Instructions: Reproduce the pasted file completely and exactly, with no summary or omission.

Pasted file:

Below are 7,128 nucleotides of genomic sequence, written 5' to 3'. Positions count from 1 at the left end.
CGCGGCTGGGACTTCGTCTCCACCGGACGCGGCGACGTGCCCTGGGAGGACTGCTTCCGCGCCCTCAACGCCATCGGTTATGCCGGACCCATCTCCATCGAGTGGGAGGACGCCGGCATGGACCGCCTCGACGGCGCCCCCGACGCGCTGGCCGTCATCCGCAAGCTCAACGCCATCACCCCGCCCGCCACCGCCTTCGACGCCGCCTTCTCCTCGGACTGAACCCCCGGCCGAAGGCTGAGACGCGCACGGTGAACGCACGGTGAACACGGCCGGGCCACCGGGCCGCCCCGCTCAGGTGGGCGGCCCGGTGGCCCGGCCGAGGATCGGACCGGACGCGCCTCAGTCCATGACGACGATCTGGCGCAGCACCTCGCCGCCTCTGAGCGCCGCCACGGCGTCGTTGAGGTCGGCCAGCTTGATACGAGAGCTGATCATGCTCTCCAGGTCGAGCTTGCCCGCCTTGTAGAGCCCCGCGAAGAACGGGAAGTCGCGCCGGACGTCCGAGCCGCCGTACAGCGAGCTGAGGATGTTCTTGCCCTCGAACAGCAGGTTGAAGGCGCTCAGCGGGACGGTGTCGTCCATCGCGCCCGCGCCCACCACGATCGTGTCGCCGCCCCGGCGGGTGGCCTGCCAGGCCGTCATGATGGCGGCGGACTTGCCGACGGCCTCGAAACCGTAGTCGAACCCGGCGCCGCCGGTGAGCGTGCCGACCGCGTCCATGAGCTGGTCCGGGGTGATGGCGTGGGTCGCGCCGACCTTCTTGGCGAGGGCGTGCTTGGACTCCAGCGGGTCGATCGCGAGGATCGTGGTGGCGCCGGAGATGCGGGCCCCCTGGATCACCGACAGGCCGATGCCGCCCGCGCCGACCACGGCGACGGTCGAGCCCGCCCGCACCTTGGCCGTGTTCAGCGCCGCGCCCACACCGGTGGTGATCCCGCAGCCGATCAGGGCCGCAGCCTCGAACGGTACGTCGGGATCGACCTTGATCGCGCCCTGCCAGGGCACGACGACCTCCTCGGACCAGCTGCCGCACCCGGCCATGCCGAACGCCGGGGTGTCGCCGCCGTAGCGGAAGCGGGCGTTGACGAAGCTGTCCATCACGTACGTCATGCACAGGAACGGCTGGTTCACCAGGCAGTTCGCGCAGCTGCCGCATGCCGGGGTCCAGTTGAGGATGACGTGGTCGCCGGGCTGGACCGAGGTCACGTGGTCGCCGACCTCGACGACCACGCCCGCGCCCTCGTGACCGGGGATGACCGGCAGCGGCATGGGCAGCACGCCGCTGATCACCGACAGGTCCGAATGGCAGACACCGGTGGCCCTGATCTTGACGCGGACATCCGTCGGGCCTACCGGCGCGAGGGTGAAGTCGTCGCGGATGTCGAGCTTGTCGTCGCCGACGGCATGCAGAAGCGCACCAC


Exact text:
Below are 7,128 nucleotides of genomic sequence, written 5' to 3'. Positions count from 1 at the left end.
CGCGGCTGGGACTTCGTCTCCACCGGACGCGGCGACGTGCCCTGGGAGGACTGCTTCCGCGCCCTCAACGCCATCGGTTATGCCGGACCCATCTCCATCGAGTGGGAGGACGCCGGCATGGACCGCCTCGACGGCGCCCCCGACGCGCTGGCCGTCATCCGCAAGCTCAACGCCATCACCCCGCCCGCCACCGCCTTCGACGCCGCCTTCTCCTCGGACTGAACCCCCGGCCGAAGGCTGAGACGCGCACGGTGAACGCACGGTGAACACGGCCGGGCCACCGGGCCGCCCCGCTCAGGTGGGCGGCCCGGTGGCCCGGCCGAGGATCGGACCGGACGCGCCTCAGTCCATGACGACGATCTGGCGCAGCACCTCGCCGCCTCTGAGCGCCGCCACGGCGTCGTTGAGGTCGGCCAGCTTGATACGAGAGCTGATCATGCTCTCCAGGTCGAGCTTGCCCGCCTTGTAGAGCCCCGCGAAGAACGGGAAGTCGCGCCGGACGTCCGAGCCGCCGTACAGCGAGCTGAGGATGTTCTTGCCCTCGAACAGCAGGTTGAAGGCGCTCAGCGGGACGGTGTCGTCCATCGCGCCCGCGCCCACCACGATCGTGTCGCCGCCCCGGCGGGTGGCCTGCCAGGCCGTCATGATGGCGGCGGACTTGCCGACGGCCTCGAAACCGTAGTCGAACCCGGCGCCGCCGGTGAGCGTGCCGACCGCGTCCATGAGCTGGTCCGGGGTGATGGCGTGGGTCGCGCCGACCTTCTTGGCGAGGGCGTGCTTGGACTCCAGCGGGTCGATCGCGAGGATCGTGGTGGCGCCGGAGATGCGGGCCCCCTGGATCACCGACAGGCCGATGCCGCCCGCGCCGACCACGGCGACGGTCGAGCCCGCCCGCACCTTGGCCGTGTTCAGCGCCGCGCCCACACCGGTGGTGATCCCGCAGCCGATCAGGGCCGCAGCCTCGAACGGTACGTCGGGATCGACCTTGATCGCGCCCTGCCAGGGCACGACGACCTCCTCGGACCAGCTGCCGCACCCGGCCATGCCGAACGCCGGGGTGTCGCCGCCGTAGCGGAAGCGGGCGTTGACGAAGCTGTCCATCACGTACGTCATGCACAGGAACGGCTGGTTCACCAGGCAGTTCGCGCAGCTGCCGCATGCCGGGGTCCAGTTGAGGATGACGTGGTCGCCGGGCTGGACCGAGGTCACGTGGTCGCCGACCTCGACGACCACGCCCGCGCCCTCGTGACCGGGGATGACCGGCAGCGGCATGGGCAGCACGCCGCTGATCACCGACAGGTCCGAATGGCAGACACCGGTGGCCCTGATCTTGACGCGGACATCCGTCGGGCCTACCGGCGCGAGGGTGAAGTCGTCGCGGATGTCGAGCTTGTCGTCGCCGACGGCATGCAGAAGCGCACCAC